At 72, Edwin Anderson Weihe, the dean of downtown office building designers here, has earned the right to east his workaholic's pace. And to a moderate degree, he is doing so.
He is the senior partner at Weihe, Black, Jeffries, Stassmann and Dove, a firm that has designed 60 downtown buidlings and a hundred other major structures in the metropolitan area. Weihe's firm has a reputation for understanding the ingredients of a successful commercial building.
Weihe is aware of criticism that the renewed K Street corridor is undistinguished, but he doesn't point the finger in turn at the dollar-pinching of developers or the constraints of building codes.
"Architecture should not direct attention to the sculpture of a building, which is meant to provide shelter and a center for activity," he said. "I do not endorse eyesores or extravagance in private buildings . . . .
"I'd rather be dull and efficient than frivolous," Weihe said. "I'd never want to be remembered for designing anything like those awful big tall fins that were put on cars some years back."
In one design earlier in 1970s, for instance -- the building at 1666 K St. NW he did for the Smith Companies -- the architect said: "We tried to make the building float over an arcade of open space and also used a graduated setback on the granite facade. It's not just another box or wedding cake building. Nor did we lose any square footage of usuable space."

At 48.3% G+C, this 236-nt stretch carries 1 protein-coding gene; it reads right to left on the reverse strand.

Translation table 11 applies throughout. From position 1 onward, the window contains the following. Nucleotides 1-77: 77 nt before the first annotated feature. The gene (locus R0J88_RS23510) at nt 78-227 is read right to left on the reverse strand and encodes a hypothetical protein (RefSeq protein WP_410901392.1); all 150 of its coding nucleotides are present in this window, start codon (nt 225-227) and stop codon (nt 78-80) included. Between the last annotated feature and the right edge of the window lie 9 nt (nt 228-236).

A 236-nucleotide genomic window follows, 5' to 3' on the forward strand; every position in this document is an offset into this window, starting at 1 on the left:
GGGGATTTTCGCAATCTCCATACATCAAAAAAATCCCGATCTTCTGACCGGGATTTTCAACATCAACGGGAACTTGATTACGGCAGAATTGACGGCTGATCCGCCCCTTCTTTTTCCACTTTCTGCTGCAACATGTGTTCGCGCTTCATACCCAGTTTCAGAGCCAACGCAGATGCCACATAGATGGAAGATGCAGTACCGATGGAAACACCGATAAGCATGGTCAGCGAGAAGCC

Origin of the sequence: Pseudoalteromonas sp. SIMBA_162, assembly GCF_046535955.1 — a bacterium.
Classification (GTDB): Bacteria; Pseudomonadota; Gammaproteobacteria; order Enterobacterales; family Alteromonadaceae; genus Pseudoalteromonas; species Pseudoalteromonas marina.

"That's a Weihe trademark: pragmatism," commented zoning attorney Norman Glasgow, who has known Weihe for more than 30 years.
"He made a strong case for the use of arcades and shadow lines on windows without losing floor area ratio. Arcades provide protection for pedestrians as well as architectural excitement. Weihe sold that idea to the D.C. zoning commission."
Among the newer downtown buildings Weihe admires the red brick office and commercial structure that developer Gerry Miller built at 1101 Connecticut Ave. NW, over the Farragut North metro station. It was designed by Skidmore, Owings and Merrill and has an arcade over the station entrance and big, open columns on which the building seems to float.
Among the buildings his own firm has designed, Weihe is proud of the Westbridge apartment-office building in West End, the big office building at the southwest corner of 18th and M streets NW, 1666 K Street and the nearly completed Thurman Arnold building at New Hampshire Avenue and M Street NW.
How did he happen to become an architect? "I was good in math and was taking classes with engineers at George Washington University," said Weihe, a Washington native who went to the old Central High School.
"I guess I had architecture in mind from the beginning of college -- and the engineers told me it was a cinch after you got by math." His daughter, Kingsley, is at Tufts University now and is planning to become an architect herself.
After college, Weihe worked for the Chas. Tompkins construction company, designing subdivision houses and other homes. During the Depression, he worked on his own and taught at GW.
After service, in the Navy during World War II, he began to concentrate on designing office buildings and apartments for such local builders as Joseph Howar and Marshall Coyne. In the downtown, he designed 1001 Connecticut and 1701 K for Morris C afritz and John McShain. He also worked for Cafritz and Tompkins on the vast River House apartment complex in south Arlington.
The Weihe firm is currently working on the preliminary design for the building on the YWCA site, at 17th and K streets NW, that John Akridge plans to start in 1981. At $375 a square foot, it will be the most expensive building site ever purchased in downtown.